Development of beta blockers for treatment of heart failure
Beta-blockers are now a worldwide mainstay of heart failure treatment recommended in all international guidelines for chronic heart failure
Chief areas of impact
- health and welfare
- public policy and services
- practitioner and services
- American Heart Association (AHA)
- American College of Cardiology (ACC)
- European Society of Cardiology (ESC)
Beta-blockers are now a worldwide mainstay of heart failure treatment recommended in all international guidelines for chronic heart failure: this is a reversal of previous practice since they were completely contraindicated in this condition up to the late 1990s. Imperial College researchers were pivotal in defining beta-adrenoceptor/beta-blocker mechanisms in failing human hearts and translating the benefits into clinical practice. Imperial College researchers designed and led the COMET and SENIORS beta-blocker trials for heart failure and the UK arm of the COPERNICUS trial. These studies helped establish beta blockers in modern heart failure management: these are now the 4th most commonly prescribed drugs worldwide.
In the early 1990s observations were made that the failing human heart was unresponsive to catecholamines (adrenaline and noradrenaline) produced by the body, contributing to the inability of patients to exercise (or finally, to undertake any physical activity). This was a strong independent predictor of mortality in these patients. The group of Professor Harding and Professor Poole-Wilson at Imperial contributed understanding of this process in a series of papers in which they developed methods to obtain contracting single cardiac muscle cells from the human heart and to track their responses to catecholamine stimulation. They showed that the stimulatory contractile response to catecholamines was reduced in individual cardiac cells from failing heart (compared to normal), but that each cell could respond to catecholamines through both stimulatory β1-adrenoceptors (β1ARs) and the protective β2ARs (2). However, clinical attempts to stimulate the failing heart through the β1ARs alone produced short-term benefit but long-term increases in mortality, and were discontinued.
Beta-blockers prevent the action of catecholamines on the βARs: they were contraindicated for heart failure up to the late-1990’s because they initially worsened cardiac contraction further. However after the failure of beta-stimulants, the role of beta-blockers was revisited, guided by the research at Imperial and other laboratories. Professor Poole-Wilson, Professor Coats and Dr Flather at Imperial and the Royal Brompton Hospital designed and led pioneering randomised clinical trials which defined the use of these agents in heart failure such as Carvedilol Or Metoprolol European Trial (COMET, 2003), Study of Effects of Nebivolol Intervention on Outcomes and Rehospitalization in Seniors With Heart Failure (SENIORS, 2005) (3, 4) and led and designed the UK arm of the Carvedilol Prospective Randomized Cumulative Survival (COPERNICUS, 2002) trial. Overall, the trials showed that although there was an initial depression of cardiac function in the heart failure patients treated with beta-blockers, continued use not only restored function but improved it.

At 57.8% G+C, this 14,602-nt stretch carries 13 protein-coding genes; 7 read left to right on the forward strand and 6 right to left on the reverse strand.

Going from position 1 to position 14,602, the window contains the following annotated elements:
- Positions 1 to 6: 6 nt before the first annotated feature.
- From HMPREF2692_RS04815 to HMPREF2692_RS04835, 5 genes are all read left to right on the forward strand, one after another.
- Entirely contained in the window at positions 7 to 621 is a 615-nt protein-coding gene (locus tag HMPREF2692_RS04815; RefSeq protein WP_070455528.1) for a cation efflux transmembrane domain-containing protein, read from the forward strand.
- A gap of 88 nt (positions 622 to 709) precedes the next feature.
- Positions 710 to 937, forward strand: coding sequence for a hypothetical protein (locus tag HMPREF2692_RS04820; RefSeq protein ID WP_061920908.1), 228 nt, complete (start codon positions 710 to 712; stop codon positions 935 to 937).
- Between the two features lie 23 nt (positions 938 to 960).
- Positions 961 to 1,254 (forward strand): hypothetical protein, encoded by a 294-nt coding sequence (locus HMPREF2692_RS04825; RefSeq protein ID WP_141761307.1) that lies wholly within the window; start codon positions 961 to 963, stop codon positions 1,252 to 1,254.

This had a major impact not only on the quality of life for individuals with heart failure, improving exercise tolerance and symptoms, but importantly, reduced mortality by 30-40%, a benefit consistent across the trials. Specifically, COPERNICUS (led in the UK by Professor Coats at Imperial) showed general efficacy of beta-blockers in heart failure; COMET (designed and led by Professor Poole-Wilson at Imperial) showed that the combined α1, β1AR and β2AR blocker carvedilol reduced mortality more than the β1AR selective metoprolol (3), and SENIORS (designed and led by Dr Flather at Imperial) extended beta-blocker use to the elderly. Insights from the SENIORS and COPERNICUS trials supported the use of beta-blockers in both elderly and the most severe/advanced heart failure patient groups, previously avoided with a relative contraindication. The trials also demonstrated that beta-blockers were the first treatment for chronic heart failure which reduced sudden cardiac death angiotensin converting enzyme (ACE) inhibitors had reduced congestive/pump failure death but not sudden arrhythmic death).
In parallel to the clinical trials, the Imperial group made a number of seminal observations which gave a mechanism for the more beneficial effect of the β2AR blocker carvedilol. They showed that the β2AR (unlike the β1AR) was coupled to the inhibitory G-protein Gi. Importantly, beta-blockers like carvedilol were not simply inert inhibitors but were actively steering the β2AR to this protective coupling with inhibitory G-protein. Most recently they have shown that cardiodepressant but cardioprotective coupling of the β2AR underpins a naturally occurring condition (Takotsubo Syndrome), and that beta-blockers are taking advantage of this mechanism.
Details of the impact